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China 25 March 2002

Weekly paper Nanfang Zhumo censored again

Reporters Without Borders (RSF) protested today against the censorship of the weekly newspaper Nanfang Zhumo and called on the Chinese government to allow the paper to publish freely. "Once again, the Chinese authorities are gagging one of the country’s most independent newspapers," RSF secretary-general Robert Ménard said in a letter to the head of the propaganda department of the ruling Communist Party’s central committee, Din Guangen. He noted that when the annual session of the Chinese parliament ended on 22 March with an official request by Hong Kong representatives for an enquiry into the accounts of Chinese NGOs, the authorities decided to censor an article about the matter. R. Ménard called for the article to be published and for pressure on the paper to cease.

RSF learns that on 20 March Nanfang Zhumo (Southern Weekend) stopped printing its 26 March edition on orders from the propaganda department and was forced to remove a four-page feature on the NGO Project Hope, run by the China Youth Development Foundation, which is controlled by the Communist Youth League. About 300,000 copies of the paper had already been printed. The lead article was replaced by another one about corruption. The Hong Kong press had reported that Project Hope, which works to help illiterate children, had lost huge sums through loans and investments. The official paper China Daily insisted however that the NGO’s managers had made "legal, healthy and effective" investments. The scandal revived criticism of the lack of financial supervision of NGOs with close ties to the government.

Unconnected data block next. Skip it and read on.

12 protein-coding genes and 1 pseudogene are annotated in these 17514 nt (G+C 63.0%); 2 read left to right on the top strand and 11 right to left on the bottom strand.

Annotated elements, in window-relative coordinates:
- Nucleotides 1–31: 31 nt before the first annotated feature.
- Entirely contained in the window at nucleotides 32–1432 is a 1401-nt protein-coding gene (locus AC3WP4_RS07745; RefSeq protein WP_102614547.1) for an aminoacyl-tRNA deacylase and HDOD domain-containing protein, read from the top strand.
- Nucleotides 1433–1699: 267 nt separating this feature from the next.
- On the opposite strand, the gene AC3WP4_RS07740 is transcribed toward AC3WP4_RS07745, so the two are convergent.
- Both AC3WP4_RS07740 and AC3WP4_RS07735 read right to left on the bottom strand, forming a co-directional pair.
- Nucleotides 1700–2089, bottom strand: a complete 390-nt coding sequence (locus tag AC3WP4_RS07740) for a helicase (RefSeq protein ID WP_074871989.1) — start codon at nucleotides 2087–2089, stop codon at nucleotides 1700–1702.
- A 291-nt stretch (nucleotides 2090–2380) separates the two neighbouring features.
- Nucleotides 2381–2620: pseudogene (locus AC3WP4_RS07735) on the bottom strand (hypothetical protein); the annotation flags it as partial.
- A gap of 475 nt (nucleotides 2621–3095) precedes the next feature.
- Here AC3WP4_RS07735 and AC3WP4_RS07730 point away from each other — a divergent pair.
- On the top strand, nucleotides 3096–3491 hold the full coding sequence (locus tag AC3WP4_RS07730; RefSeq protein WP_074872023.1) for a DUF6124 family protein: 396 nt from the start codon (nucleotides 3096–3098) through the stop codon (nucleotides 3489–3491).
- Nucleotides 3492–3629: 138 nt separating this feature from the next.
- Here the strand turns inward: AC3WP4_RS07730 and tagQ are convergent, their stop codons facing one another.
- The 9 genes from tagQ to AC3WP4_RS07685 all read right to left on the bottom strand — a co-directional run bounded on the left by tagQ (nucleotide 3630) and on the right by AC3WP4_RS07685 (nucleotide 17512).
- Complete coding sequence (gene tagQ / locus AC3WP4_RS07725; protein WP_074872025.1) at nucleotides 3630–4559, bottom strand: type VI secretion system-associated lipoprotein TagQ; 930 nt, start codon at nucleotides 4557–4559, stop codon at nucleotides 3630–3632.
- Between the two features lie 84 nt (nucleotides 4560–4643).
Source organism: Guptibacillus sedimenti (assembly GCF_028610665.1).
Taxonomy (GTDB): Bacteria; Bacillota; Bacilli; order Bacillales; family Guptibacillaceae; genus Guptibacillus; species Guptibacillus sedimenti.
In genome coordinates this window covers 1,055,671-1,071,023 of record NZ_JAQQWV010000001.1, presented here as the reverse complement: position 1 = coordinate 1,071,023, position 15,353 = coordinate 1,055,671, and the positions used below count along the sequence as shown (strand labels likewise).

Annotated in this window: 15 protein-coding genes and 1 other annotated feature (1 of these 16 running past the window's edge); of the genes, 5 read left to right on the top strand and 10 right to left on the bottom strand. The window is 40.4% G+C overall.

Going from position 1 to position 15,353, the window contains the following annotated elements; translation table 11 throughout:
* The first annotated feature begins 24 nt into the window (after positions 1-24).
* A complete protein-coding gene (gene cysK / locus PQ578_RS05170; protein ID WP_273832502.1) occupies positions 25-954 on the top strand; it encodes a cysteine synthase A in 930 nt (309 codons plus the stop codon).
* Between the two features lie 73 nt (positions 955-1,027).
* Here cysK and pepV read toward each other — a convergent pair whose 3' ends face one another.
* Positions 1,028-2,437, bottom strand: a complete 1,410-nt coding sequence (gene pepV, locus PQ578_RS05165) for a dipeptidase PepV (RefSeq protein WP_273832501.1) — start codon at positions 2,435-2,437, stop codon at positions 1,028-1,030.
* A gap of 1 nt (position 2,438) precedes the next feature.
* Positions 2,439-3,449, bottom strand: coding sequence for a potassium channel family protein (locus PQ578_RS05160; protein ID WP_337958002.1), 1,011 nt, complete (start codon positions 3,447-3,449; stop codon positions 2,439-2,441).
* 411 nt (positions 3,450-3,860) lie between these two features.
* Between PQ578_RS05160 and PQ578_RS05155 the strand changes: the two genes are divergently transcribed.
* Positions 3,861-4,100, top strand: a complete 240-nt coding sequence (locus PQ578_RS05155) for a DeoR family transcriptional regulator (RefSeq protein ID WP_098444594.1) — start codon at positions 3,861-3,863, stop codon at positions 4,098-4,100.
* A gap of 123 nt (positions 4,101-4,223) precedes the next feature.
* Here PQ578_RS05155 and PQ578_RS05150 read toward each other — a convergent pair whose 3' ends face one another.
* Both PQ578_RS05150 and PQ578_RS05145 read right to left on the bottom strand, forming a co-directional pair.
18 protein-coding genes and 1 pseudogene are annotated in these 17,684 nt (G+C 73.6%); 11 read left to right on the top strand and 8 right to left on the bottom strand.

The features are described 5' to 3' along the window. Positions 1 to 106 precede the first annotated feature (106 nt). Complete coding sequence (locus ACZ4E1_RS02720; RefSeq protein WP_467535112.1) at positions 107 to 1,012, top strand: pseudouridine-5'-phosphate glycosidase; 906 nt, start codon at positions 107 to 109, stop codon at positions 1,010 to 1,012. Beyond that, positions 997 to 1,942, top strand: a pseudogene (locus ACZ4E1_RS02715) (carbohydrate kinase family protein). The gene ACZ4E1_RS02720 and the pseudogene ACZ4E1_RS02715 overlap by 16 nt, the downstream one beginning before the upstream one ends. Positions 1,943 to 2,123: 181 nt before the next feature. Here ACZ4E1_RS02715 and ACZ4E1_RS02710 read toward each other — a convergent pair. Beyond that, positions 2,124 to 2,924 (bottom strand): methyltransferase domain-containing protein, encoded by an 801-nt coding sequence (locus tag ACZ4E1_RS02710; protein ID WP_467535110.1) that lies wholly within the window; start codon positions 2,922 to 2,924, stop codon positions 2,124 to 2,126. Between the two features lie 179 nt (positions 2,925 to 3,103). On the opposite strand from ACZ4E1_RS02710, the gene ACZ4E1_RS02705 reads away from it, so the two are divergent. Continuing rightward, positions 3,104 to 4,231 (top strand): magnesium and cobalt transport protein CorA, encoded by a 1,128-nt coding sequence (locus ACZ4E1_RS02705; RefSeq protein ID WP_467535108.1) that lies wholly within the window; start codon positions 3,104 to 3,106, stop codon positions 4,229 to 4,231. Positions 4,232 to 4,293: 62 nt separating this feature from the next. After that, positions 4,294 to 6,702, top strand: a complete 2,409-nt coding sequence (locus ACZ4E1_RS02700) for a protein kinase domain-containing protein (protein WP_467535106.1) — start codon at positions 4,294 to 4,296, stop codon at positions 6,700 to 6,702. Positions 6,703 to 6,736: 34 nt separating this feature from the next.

Nanfang Zhumo, based in the southern city of Guangzhou, is well-known for its investigations and editorials about matters rarely discussed in the Chinese media. In recent years, the paper has many times been the target of the authorities. Last June, its news editor, Chang Ping, and chief editor, Qian Gang, were removed and given other jobs on the paper after printing an article blaming the corruption of government officials for economic problems in the countryside. Qian Gang had earlier replaced Jiang Yiping, who had been forced out of her job in January 2000 for publishing articles considered "subversive."




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